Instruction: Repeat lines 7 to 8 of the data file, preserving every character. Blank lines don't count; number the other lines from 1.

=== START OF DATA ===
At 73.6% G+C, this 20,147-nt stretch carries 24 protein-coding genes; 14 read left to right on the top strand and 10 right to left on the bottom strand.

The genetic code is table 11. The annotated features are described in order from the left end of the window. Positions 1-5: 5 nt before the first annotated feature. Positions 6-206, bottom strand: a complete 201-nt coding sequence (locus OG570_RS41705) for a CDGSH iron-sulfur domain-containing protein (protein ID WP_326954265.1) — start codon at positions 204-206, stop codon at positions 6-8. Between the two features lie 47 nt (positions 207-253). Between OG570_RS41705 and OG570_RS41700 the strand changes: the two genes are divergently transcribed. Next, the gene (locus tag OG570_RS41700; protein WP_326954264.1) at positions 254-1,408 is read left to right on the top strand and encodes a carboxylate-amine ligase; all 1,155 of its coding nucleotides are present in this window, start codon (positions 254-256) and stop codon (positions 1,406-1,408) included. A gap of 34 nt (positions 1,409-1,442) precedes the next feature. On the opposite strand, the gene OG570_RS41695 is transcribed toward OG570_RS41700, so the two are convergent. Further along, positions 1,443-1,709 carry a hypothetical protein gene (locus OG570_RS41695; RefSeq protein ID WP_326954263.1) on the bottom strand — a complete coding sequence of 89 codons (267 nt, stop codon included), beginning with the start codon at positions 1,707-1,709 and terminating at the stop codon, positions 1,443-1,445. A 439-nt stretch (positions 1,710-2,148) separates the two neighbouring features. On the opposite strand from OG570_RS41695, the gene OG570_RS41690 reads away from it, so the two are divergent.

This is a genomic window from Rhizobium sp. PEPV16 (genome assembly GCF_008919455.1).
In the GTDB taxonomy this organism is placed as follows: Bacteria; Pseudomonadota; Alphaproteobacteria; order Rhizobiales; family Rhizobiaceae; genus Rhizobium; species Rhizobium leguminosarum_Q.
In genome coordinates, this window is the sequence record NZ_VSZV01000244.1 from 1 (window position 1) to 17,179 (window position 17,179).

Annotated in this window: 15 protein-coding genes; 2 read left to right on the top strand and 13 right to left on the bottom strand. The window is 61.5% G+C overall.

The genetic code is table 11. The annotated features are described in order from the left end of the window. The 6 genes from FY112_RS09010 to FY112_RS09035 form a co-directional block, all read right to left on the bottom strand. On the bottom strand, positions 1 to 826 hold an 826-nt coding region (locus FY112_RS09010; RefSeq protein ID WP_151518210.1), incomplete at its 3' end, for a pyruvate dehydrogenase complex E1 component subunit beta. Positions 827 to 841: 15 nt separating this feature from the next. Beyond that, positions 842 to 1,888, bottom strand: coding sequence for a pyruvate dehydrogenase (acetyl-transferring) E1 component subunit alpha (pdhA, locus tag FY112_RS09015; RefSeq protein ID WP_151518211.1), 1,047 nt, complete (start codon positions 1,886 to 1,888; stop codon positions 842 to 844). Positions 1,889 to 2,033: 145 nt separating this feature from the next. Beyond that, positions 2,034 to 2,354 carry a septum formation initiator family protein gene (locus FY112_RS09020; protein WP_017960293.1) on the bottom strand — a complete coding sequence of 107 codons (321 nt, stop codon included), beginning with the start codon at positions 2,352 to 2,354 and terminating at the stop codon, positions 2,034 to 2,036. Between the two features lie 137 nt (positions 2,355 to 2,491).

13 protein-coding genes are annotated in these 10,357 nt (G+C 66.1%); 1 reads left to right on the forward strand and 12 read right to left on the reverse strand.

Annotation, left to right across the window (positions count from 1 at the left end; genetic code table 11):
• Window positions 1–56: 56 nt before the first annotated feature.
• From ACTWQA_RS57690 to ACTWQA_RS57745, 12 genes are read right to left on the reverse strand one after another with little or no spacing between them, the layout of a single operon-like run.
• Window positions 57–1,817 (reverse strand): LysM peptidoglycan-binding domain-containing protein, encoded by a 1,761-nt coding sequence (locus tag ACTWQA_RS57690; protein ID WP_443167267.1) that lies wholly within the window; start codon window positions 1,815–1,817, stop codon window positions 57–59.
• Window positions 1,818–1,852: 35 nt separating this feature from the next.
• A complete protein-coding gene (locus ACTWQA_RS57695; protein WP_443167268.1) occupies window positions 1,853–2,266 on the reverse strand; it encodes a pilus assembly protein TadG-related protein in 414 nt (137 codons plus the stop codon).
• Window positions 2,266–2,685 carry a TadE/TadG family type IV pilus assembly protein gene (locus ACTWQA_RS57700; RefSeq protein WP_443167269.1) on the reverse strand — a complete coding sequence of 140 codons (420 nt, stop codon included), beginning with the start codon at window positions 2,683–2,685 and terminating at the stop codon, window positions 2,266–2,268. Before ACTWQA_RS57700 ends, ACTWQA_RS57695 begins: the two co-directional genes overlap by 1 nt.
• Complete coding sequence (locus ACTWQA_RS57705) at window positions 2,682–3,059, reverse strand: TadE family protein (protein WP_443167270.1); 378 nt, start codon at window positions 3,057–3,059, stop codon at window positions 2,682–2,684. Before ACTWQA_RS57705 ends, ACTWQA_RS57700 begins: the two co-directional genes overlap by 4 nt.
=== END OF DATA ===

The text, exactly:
The genetic code is table 11. The annotated features are described in order from the left end of the window. The 6 genes from FY112_RS09010 to FY112_RS09035 form a co-directional block, all read right to left on the bottom strand. On the bottom strand, positions 1 to 826 hold an 826-nt coding region (locus FY112_RS09010; RefSeq protein ID WP_151518210.1), incomplete at its 3' end, for a pyruvate dehydrogenase complex E1 component subunit beta. Positions 827 to 841: 15 nt separating this feature from the next. Beyond that, positions 842 to 1,888, bottom strand: coding sequence for a pyruvate dehydrogenase (acetyl-transferring) E1 component subunit alpha (pdhA, locus tag FY112_RS09015; RefSeq protein ID WP_151518211.1), 1,047 nt, complete (start codon positions 1,886 to 1,888; stop codon positions 842 to 844). Positions 1,889 to 2,033: 145 nt separating this feature from the next. Beyond that, positions 2,034 to 2,354 carry a septum formation initiator family protein gene (locus FY112_RS09020; protein WP_017960293.1) on the bottom strand — a complete coding sequence of 107 codons (321 nt, stop codon included), beginning with the start codon at positions 2,352 to 2,354 and terminating at the stop codon, positions 2,034 to 2,036. Between the two features lie 137 nt (positions 2,355 to 2,491).

13 protein-coding genes are annotated in these 10,357 nt (G+C 66.1%); 1 reads left to right on the forward strand and 12 read right to left on the reverse strand.